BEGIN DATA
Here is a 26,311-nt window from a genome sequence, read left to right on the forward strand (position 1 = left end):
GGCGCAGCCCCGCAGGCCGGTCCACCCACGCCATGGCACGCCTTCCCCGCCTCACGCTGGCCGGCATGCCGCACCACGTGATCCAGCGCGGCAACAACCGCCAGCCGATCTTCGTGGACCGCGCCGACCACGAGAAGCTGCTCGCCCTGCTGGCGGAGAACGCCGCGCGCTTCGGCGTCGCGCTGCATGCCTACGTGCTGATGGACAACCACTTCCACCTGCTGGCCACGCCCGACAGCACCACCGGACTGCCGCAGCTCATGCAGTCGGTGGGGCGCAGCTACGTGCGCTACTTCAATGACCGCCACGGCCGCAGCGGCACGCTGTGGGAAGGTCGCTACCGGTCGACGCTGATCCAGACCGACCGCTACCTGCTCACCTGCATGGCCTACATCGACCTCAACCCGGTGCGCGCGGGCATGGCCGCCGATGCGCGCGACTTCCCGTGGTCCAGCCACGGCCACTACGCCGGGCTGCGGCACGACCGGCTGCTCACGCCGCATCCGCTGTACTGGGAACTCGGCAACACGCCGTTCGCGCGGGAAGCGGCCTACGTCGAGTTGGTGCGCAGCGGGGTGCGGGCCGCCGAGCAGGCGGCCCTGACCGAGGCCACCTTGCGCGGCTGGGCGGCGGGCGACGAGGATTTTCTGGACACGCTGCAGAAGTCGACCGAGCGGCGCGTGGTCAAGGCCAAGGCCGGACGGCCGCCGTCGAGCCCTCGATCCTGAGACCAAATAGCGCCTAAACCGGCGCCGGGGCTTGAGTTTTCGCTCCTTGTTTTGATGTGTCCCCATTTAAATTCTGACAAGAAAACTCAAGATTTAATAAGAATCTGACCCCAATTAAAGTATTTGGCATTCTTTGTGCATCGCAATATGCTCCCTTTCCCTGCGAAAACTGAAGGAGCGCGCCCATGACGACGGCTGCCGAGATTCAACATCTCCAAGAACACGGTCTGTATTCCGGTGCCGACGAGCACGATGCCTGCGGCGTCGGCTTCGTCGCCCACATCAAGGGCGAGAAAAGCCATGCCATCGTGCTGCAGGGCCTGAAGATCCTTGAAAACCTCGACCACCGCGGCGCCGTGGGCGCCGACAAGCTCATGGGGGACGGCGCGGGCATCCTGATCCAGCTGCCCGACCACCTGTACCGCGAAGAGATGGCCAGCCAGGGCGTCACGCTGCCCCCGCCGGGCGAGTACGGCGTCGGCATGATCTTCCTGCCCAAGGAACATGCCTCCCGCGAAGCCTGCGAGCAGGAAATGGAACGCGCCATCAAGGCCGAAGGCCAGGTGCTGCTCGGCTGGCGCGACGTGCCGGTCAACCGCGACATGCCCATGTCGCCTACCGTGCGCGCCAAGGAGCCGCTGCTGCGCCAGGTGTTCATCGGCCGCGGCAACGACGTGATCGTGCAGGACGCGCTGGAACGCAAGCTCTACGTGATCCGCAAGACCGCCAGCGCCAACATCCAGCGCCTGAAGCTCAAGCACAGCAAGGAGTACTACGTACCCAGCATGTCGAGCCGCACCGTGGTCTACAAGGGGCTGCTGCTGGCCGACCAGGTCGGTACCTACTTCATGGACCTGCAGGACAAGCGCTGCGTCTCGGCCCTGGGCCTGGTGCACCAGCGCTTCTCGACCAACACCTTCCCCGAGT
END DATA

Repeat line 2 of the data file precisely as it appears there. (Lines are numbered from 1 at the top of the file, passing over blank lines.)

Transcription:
GGCGCAGCCCCGCAGGCCGGTCCACCCACGCCATGGCACGCCTTCCCCGCCTCACGCTGGCCGGCATGCCGCACCACGTGATCCAGCGCGGCAACAACCGCCAGCCGATCTTCGTGGACCGCGCCGACCACGAGAAGCTGCTCGCCCTGCTGGCGGAGAACGCCGCGCGCTTCGGCGTCGCGCTGCATGCCTACGTGCTGATGGACAACCACTTCCACCTGCTGGCCACGCCCGACAGCACCACCGGACTGCCGCAGCTCATGCAGTCGGTGGGGCGCAGCTACGTGCGCTACTTCAATGACCGCCACGGCCGCAGCGGCACGCTGTGGGAAGGTCGCTACCGGTCGACGCTGATCCAGACCGACCGCTACCTGCTCACCTGCATGGCCTACATCGACCTCAACCCGGTGCGCGCGGGCATGGCCGCCGATGCGCGCGACTTCCCGTGGTCCAGCCACGGCCACTACGCCGGGCTGCGGCACGACCGGCTGCTCACGCCGCATCCGCTGTACTGGGAACTCGGCAACACGCCGTTCGCGCGGGAAGCGGCCTACGTCGAGTTGGTGCGCAGCGGGGTGCGGGCCGCCGAGCAGGCGGCCCTGACCGAGGCCACCTTGCGCGGCTGGGCGGCGGGCGACGAGGATTTTCTGGACACGCTGCAGAAGTCGACCGAGCGGCGCGTGGTCAAGGCCAAGGCCGGACGGCCGCCGTCGAGCCCTCGATCCTGAGACCAAATAGCGCCTAAACCGGCGCCGGGGCTTGAGTTTTCGCTCCTTGTTTTGATGTGTCCCCATTTAAATTCTGACAAGAAAACTCAAGATTTAATAAGAATCTGACCCCAATTAAAGTATTTGGCATTCTTTGTGCATCGCAATATGCTCCCTTTCCCTGCGAAAACTGAAGGAGCGCGCCCATGACGACGGCTGCCGAGATTCAACATCTCCAAGAACACGGTCTGTATTCCGGTGCCGACGAGCACGATGCCTGCGGCGTCGGCTTCGTCGCCCACATCAAGGGCGAGAAAAGCCATGCCATCGTGCTGCAGGGCCTGAAGATCCTTGAAAACCTCGACCACCGCGGCGCCGTGGGCGCCGACAAGCTCATGGGGGACGGCGCGGGCATCCTGATCCAGCTGCCCGACCACCTGTACCGCGAAGAGATGGCCAGCCAGGGCGTCACGCTGCCCCCGCCGGGCGAGTACGGCGTCGGCATGATCTTCCTGCCCAAGGAACATGCCTCCCGCGAAGCCTGCGAGCAGGAAATGGAACGCGCCATCAAGGCCGAAGGCCAGGTGCTGCTCGGCTGGCGCGACGTGCCGGTCAACCGCGACATGCCCATGTCGCCTACCGTGCGCGCCAAGGAGCCGCTGCTGCGCCAGGTGTTCATCGGCCGCGGCAACGACGTGATCGTGCAGGACGCGCTGGAACGCAAGCTCTACGTGATCCGCAAGACCGCCAGCGCCAACATCCAGCGCCTGAAGCTCAAGCACAGCAAGGAGTACTACGTACCCAGCATGTCGAGCCGCACCGTGGTCTACAAGGGGCTGCTGCTGGCCGACCAGGTCGGTACCTACTTCATGGACCTGCAGGACAAGCGCTGCGTCTCGGCCCTGGGCCTGGTGCACCAGCGCTTCTCGACCAACACCTTCCCCGAGT